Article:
Conversations about Death for Midlife Couples
Magic at Midlife: Your Relationship Roadmap for Romance After 40
Jennifer Y. Levy-Peck, PhD and Charles Peck | Aug 18, 2014, 6 a.m.
Talking about death is seldom easy, and it’s probably the last thing you want to think about with regard to your midlife partner. You may have already experienced the death of a partner, one of the most painful possibilities in life. Like many of us, you probably prefer to avoid the subject altogether.
Unfortunately, refusing to talk about death simply makes things harder for those who survive. There are practical matters to be decided, preferences to convey, and decisions to be made. It’s better to make these decisions now, while you can be an active participant, than to expect your partner and family to have to guess at your wishes after you are gone.
Decisions about death can be more complicated when you and your partner started your relationship later in life. Think of all the ugly cases in the media involving a deceased celebrity’s adult children and current spouse arguing over money, property, or end-of-life care. Both your partner and your children, if you have any, may feel entitled to be the decision-makers, creating nearly unresolvable conflicts.
So take a deep breath and just do it – talk about death. Sit down with your partner and discuss all the nitty-gritty issues:
- Do you want to be an organ donor?
- Do you wish to be buried or cremated?
- Where do you want to be buried or have your ashes placed?
- What kind of funeral or memorial service do you want, if any?
- Do you have (or need to look into) life insurance?
- How would either of you manage if the other were to die first?
- Do you have a will, a living will, and a durable power of attorney for health care matters? If so, what do they contain? If not (or if they are not up-to-date), it is time to see a lawyer.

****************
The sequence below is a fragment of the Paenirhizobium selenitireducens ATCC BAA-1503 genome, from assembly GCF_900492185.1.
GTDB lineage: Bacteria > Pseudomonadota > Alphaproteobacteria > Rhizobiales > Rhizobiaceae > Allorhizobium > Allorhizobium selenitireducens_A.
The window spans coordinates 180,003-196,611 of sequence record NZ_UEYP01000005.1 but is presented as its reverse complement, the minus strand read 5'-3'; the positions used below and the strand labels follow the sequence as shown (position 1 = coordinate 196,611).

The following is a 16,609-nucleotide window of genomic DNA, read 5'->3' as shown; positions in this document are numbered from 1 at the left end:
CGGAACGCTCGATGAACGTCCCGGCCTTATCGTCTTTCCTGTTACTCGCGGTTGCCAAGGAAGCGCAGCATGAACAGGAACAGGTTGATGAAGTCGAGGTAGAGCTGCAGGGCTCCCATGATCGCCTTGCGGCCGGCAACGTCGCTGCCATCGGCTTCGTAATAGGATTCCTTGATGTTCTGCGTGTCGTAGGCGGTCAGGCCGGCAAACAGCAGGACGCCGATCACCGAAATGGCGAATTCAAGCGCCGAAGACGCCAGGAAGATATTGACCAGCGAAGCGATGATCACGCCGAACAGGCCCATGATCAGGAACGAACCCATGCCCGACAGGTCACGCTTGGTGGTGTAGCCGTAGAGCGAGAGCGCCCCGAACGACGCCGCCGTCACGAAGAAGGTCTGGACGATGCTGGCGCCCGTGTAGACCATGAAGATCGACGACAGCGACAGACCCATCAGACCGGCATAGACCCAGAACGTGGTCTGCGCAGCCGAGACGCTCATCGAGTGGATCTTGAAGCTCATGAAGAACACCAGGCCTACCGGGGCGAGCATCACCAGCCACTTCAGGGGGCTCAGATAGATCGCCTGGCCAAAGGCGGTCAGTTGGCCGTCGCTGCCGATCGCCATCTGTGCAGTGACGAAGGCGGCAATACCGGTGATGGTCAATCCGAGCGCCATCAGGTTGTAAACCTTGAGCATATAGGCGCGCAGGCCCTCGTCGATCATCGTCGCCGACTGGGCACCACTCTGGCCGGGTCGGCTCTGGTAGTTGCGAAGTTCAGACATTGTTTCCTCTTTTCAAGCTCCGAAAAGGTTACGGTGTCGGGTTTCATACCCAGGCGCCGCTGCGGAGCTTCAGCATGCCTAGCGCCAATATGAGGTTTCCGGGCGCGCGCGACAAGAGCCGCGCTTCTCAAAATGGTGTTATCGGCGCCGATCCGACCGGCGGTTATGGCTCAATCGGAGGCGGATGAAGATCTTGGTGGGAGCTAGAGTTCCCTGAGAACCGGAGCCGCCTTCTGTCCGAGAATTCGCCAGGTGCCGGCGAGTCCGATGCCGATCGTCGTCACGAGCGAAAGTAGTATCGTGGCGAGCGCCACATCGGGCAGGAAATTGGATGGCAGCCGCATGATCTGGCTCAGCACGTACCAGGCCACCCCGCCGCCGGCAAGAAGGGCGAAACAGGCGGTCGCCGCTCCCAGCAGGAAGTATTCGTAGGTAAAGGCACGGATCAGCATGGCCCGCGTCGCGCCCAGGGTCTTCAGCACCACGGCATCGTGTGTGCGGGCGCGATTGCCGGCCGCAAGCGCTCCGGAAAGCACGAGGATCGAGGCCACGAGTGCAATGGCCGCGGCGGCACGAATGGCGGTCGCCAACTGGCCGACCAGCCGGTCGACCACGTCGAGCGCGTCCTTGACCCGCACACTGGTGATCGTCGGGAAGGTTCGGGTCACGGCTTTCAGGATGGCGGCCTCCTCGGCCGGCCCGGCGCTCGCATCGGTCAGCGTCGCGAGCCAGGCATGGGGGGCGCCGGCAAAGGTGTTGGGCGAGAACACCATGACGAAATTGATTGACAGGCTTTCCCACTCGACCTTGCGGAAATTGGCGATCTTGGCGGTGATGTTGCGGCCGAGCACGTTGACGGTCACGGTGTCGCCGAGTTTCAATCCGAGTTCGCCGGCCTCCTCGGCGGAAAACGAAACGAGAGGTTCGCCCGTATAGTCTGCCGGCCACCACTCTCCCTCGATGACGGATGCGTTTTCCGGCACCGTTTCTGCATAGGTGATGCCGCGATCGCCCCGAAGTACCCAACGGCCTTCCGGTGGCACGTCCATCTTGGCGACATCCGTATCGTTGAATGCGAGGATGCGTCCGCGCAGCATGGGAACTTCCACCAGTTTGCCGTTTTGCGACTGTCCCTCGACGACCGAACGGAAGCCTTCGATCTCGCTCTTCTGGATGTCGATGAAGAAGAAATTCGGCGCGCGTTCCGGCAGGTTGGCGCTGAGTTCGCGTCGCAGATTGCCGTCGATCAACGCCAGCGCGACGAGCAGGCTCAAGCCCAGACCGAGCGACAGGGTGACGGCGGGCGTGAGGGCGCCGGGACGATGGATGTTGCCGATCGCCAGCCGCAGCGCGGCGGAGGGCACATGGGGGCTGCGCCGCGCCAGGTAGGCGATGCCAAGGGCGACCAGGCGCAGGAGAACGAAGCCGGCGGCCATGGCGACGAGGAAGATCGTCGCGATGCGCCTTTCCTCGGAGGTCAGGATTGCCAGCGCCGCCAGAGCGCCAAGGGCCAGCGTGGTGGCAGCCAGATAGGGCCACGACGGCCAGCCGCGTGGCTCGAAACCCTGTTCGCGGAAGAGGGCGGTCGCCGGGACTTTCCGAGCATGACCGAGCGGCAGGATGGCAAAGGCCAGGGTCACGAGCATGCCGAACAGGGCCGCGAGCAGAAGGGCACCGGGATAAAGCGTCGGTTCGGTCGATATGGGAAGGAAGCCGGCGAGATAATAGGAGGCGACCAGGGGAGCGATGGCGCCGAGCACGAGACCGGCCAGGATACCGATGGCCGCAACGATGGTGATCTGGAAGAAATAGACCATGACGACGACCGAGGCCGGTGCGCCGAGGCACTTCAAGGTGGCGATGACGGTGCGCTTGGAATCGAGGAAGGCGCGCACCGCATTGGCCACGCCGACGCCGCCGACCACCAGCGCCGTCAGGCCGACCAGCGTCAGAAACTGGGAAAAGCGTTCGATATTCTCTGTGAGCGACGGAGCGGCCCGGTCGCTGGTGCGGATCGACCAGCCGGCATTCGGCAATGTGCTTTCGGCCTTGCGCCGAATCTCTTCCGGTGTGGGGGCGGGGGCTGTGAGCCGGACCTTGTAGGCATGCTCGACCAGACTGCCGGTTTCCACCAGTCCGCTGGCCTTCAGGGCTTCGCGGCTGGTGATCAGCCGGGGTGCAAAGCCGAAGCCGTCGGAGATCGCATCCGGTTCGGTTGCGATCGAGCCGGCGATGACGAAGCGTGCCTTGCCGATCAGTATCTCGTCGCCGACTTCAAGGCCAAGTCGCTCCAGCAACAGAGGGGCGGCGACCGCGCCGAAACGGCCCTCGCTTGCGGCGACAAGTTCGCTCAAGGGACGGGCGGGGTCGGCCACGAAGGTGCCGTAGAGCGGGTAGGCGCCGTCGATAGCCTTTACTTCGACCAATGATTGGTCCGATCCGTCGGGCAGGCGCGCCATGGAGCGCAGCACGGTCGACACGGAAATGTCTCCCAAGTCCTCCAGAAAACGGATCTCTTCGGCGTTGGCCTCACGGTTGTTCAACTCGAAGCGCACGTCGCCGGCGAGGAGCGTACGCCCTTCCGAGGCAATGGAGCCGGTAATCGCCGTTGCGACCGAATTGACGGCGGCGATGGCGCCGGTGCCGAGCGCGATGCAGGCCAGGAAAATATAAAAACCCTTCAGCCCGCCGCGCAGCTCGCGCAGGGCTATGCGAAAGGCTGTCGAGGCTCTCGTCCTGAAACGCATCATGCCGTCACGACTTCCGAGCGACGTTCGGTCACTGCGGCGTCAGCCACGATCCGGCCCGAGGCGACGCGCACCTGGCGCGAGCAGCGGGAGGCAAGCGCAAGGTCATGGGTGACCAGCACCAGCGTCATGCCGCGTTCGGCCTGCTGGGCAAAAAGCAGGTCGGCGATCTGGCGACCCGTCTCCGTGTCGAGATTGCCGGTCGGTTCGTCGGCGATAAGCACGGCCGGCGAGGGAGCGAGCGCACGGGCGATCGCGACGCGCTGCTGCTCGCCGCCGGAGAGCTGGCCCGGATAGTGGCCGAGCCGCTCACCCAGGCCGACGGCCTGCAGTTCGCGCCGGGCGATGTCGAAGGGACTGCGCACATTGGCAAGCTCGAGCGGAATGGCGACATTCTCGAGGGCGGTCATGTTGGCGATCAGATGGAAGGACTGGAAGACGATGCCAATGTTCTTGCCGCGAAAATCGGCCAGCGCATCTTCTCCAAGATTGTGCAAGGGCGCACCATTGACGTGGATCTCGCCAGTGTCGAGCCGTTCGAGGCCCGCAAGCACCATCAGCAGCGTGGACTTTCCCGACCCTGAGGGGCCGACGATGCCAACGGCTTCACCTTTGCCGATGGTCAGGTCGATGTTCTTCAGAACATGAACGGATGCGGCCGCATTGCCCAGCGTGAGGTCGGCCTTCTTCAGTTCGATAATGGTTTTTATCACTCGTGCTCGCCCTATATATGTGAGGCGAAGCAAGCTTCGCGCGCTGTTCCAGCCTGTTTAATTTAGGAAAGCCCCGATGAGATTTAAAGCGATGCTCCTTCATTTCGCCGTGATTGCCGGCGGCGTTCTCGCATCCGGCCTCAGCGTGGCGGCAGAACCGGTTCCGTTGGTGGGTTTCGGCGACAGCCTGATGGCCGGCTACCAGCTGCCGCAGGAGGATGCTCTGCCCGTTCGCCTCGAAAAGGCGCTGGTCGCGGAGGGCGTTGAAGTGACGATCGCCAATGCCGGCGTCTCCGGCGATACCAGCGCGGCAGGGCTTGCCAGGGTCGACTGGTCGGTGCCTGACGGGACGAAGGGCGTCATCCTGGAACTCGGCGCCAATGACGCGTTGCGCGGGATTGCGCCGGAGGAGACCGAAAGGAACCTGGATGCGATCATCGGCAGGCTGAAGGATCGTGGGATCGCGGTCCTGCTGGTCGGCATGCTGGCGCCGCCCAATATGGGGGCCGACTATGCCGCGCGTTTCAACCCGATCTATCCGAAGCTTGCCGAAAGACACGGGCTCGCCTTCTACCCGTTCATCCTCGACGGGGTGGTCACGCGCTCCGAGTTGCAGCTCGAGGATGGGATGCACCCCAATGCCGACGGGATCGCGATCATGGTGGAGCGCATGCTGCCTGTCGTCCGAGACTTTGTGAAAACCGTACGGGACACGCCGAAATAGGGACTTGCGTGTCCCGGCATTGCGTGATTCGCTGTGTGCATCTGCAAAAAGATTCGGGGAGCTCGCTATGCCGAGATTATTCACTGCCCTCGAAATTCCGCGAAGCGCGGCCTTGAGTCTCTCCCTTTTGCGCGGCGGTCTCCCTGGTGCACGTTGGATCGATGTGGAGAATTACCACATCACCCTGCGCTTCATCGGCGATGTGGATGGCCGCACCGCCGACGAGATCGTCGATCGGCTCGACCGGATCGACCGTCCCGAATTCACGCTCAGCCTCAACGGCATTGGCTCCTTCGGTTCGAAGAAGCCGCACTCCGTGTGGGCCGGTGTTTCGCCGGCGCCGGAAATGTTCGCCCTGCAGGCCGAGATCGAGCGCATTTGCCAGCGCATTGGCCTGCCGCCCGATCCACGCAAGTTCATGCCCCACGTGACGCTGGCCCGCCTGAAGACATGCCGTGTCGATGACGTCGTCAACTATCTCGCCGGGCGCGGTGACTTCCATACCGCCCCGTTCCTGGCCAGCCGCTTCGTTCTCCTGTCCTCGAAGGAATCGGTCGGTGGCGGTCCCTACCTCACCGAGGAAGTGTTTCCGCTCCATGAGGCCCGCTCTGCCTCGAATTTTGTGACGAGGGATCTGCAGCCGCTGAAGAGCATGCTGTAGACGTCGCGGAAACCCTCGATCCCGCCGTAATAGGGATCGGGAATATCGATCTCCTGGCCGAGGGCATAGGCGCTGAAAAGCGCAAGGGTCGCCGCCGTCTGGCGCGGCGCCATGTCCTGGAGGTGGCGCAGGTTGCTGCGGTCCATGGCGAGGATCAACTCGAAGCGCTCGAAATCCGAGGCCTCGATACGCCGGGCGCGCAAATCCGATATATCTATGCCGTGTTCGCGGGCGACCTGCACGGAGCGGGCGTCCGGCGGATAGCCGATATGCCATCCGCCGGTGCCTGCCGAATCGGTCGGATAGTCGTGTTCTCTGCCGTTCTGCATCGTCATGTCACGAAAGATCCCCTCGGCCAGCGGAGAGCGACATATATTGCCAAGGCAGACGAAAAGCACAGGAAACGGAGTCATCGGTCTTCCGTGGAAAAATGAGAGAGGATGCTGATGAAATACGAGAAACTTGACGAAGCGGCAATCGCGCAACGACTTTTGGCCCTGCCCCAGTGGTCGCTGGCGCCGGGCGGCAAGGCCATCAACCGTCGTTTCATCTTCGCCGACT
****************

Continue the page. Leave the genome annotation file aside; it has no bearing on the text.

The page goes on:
- Where are your important papers?
Be aware that these topics can be very emotional. For example, your partner may have always planned to be buried next to his or her deceased previous spouse, but this plan may hurt you deeply. Your children may be expecting to inherit money or property, but this could leave your partner without adequate resources to live on. You may feel more comfortable having your child who is a health care professional make decisions about your care if it becomes necessary, but this could offend your partner.
Once you and your partner have talked these issues through, be sure to communicate your decisions to your children (preferably in writing) to lessen the likelihood of nasty conflict among your survivors. Focus on your own wishes, your sense of fairness, and the needs of your partner and family as you consider these important issues.
End of Life: Helping with Comfort and Care. National Institute on Aging. http://www.nia.nih.gov/health/publication/end-life-helping-comfort-and-care/planning-end-life-care-decisions
Funeral Consumers Alliance – This is a nonprofit organization that provides information about burial and planning for death, with resources. http://www.funerals.org/
10 Things You Should Know About Writing a Will. AARP. http://www.aarp.org/money/estate-planning/info-09-2010/ten_things_you_should_know_about_writing_a_will.html
Northwest authors Jennifer Y. Levy-Peck, PhD, a psychologist, and her husband Charles Peck are write a weekly column on midlife relationships. They are working on a new book, "Magic at Midlife: Your Relationship Roadmap for Romance After 40."
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